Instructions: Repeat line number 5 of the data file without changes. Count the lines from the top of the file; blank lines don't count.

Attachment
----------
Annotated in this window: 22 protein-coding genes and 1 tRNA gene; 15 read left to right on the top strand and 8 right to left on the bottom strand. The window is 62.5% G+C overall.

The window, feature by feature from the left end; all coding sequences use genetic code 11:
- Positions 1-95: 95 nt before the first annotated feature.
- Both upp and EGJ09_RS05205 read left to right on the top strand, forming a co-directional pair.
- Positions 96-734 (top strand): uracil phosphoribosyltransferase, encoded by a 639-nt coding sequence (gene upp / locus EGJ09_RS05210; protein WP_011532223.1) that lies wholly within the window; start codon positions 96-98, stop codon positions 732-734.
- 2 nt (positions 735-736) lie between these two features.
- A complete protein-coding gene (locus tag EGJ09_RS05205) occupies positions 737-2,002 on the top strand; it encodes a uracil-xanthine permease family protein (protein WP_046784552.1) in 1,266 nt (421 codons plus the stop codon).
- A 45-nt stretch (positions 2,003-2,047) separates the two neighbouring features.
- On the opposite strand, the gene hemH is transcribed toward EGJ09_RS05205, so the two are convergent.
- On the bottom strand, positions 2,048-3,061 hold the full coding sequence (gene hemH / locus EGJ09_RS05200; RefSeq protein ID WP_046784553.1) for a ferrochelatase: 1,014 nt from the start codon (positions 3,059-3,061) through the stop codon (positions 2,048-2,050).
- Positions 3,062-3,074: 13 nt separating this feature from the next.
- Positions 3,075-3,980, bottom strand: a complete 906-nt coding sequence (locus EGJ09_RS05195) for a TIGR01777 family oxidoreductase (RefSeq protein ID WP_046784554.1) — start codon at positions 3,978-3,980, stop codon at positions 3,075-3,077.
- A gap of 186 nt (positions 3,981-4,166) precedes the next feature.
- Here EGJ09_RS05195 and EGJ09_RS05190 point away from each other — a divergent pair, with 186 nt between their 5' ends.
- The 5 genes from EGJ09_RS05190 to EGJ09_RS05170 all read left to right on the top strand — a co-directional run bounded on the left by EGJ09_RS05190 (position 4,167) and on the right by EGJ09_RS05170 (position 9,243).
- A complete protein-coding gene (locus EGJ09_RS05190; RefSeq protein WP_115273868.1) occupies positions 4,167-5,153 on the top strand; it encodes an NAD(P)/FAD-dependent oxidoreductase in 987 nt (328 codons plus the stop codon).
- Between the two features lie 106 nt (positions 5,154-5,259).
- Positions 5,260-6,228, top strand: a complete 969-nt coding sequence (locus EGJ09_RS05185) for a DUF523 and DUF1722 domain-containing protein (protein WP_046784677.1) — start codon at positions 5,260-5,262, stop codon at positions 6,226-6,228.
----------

- Positions 96-734 (top strand): uracil phosphoribosyltransferase, encoded by a 639-nt coding sequence (gene upp / locus EGJ09_RS05210; protein WP_011532223.1) that lies wholly within the window; start codon positions 96-98, stop codon positions 732-734.